A dizzying and occasionally foreboding mess of animation, music and physical theatre, Golem is perhaps one of the more playful inclusions in this year’s Adelaide Festival program dominated by alt. rock giants and epic all-day-and-night Scottish plays.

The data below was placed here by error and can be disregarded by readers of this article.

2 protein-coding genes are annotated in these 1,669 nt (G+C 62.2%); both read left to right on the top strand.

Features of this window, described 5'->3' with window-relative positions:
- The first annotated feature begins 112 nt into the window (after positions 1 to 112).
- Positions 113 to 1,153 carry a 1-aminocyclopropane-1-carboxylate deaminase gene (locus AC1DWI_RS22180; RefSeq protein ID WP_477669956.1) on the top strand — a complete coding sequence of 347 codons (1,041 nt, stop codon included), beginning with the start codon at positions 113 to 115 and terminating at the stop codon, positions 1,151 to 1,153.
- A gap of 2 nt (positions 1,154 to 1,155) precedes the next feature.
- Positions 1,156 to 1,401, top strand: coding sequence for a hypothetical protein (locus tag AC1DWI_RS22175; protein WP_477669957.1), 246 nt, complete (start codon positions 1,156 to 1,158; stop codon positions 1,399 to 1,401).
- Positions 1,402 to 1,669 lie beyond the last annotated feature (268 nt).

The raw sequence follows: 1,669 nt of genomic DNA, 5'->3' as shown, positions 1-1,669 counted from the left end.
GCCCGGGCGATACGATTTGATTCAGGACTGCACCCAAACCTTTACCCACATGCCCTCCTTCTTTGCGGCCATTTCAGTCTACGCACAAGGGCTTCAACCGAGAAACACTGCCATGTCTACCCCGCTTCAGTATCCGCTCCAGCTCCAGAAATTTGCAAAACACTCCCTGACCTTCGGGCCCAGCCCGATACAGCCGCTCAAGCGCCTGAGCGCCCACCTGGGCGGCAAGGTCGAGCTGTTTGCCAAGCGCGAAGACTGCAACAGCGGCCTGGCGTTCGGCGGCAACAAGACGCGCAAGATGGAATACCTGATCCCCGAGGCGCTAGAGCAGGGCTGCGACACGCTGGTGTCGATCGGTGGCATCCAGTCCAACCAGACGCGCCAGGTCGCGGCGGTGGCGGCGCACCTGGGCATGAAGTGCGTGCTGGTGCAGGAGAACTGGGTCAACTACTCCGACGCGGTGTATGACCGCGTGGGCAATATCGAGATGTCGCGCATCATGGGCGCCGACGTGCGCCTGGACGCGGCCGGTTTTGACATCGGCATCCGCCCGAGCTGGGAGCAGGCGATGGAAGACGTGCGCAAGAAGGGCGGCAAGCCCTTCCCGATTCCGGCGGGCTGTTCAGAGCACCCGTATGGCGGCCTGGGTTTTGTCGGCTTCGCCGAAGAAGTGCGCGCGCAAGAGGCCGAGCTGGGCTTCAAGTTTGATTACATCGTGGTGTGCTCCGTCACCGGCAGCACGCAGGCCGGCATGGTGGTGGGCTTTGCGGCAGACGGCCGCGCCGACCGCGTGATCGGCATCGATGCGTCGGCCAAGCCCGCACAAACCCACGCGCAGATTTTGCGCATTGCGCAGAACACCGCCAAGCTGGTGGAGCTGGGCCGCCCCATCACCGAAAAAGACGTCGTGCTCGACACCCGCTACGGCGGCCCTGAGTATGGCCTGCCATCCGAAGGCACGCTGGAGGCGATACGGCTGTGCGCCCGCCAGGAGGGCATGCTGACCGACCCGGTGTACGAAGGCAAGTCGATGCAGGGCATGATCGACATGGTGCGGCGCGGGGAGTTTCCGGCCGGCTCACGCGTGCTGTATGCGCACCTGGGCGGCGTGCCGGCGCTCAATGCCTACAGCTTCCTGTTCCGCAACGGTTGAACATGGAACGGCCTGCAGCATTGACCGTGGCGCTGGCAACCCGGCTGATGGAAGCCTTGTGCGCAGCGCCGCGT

The work of London company 1927, the play adapts and remoulds the old Jewish legend of the Golem into an artful parable about our own addiction to modern technology. But rather than drawing inspiration from the legend, or Gustav Meyrink‘s 1914 novel, the concept sprung from their ongoing experiments in eccentric, art form-blurring theatre. “It wasn’t initially our intention I suppose,” co-writer and director Suzanne Andrade says ahead of Golem’s Adelaide debut. “We were very taken and inspired by the idea of a live actor on stage and this clay man, and the relationship between the two of them. That was the starting point,” she says. “Then from that we started creating synopses and various stories and we created other characters, worked on this main character who has a Golem, started talking about how he might get a Golem and so we wrote loads.” “Our creative process is really long, and meandering like a river,” she says. Eventually though, they struck gold. Or clay, as it where. “[It was] through going back through the original research of that Jewish story that I was led to artificial intelligence and cloning and robots, and also I was just looking around at my mates and how obsessed they were with their phones. Then it just started to come together really, and we started lacing together this story about our obsession and increasing reliance on our invasive technology. But while the clay figure was a starting point, the company’s distinctive blend of projected animation, live acting and music means the finished product of Golem is a long way from an episode of Morph. “Clay itself is such a sort of organic material and one that doesn’t fit into a story about modern technology – it’s so opposite to a freakin’ iPhone that it was quite interesting for us,” she says. “Clay was definitely a driving factor but has ended up being one part of this mad collage with so many different styles of animation.” For a piece so focussed on our increasingly symbiotic relationship with tiny black mirrors, we were intrigued how the piece would fly in the theatre – perhaps one of the final frontiers where ever-eroded sense of phone etiquette still hangs on. Or so we thought. “I’ve got to say it’s been quite a long time since I’ve been in a theatre audience and not seen someone on their phone,” she reflects. “I think the culture’s a bit shit. There’s a moment when the show’s about to begin and everyone’s on their phones, and thousands of tiny screens light up. “It’s something I’ve always found really odd,” she explains. “People don’t turn off before they go into the theatre these days; they wait until the very last second. So already their minds aren’t quite on it, they’ve not dropped it at the door, and phones are constantly going off – I’ve even sat watching Golem in the theatre in London and I’ll see little screens popping up, people just checking the time, just checking the status. So I don’t know!” At least the show’s content is usually effective in messing with audiences’ habits by curtain call, even if their subconscious hasn’t yet embraced the message. “There’s definitely that moment when most people switch the phone back on at the end of the show,” she says. “It’s quite interesting how audiences react to that, where they go ‘Oh my god I’ve just checked my phone straight away, I’m obsessed with my Golem!’ There’s those kind of interesting moments, that switch on moment is always quite exciting to see. The culmination of years of experimentation and refinement, punctuated by some creatively necessary rule breaking, 1927’s visual style is influenced by many styles and genres, but even at its most text heavy moments seems to convey a certain non-verbal, physical storytelling that harks back to the silent film era. It’s something Andrade is keen to pursue in future projects. “Our stuff is always very inspired by silent film and performances, and that reads really clearly I think wherever you are in the world,” she says. “We’re yet to create it but it’s very much on the cards, a show that let’s say is more for Indigenous communities but could also work in Sydney or Melbourne and in Adelaide,” she says. “But could also go to somewhere really obscure in Russia, so that silent film language could be even stronger. We’re discussing that at the moment.” Golem Dunstan Playhouse, Adelaide Festival Centre Daily until Sunday, March 13 adelaidefestival.com.au Photos: Tony Lewis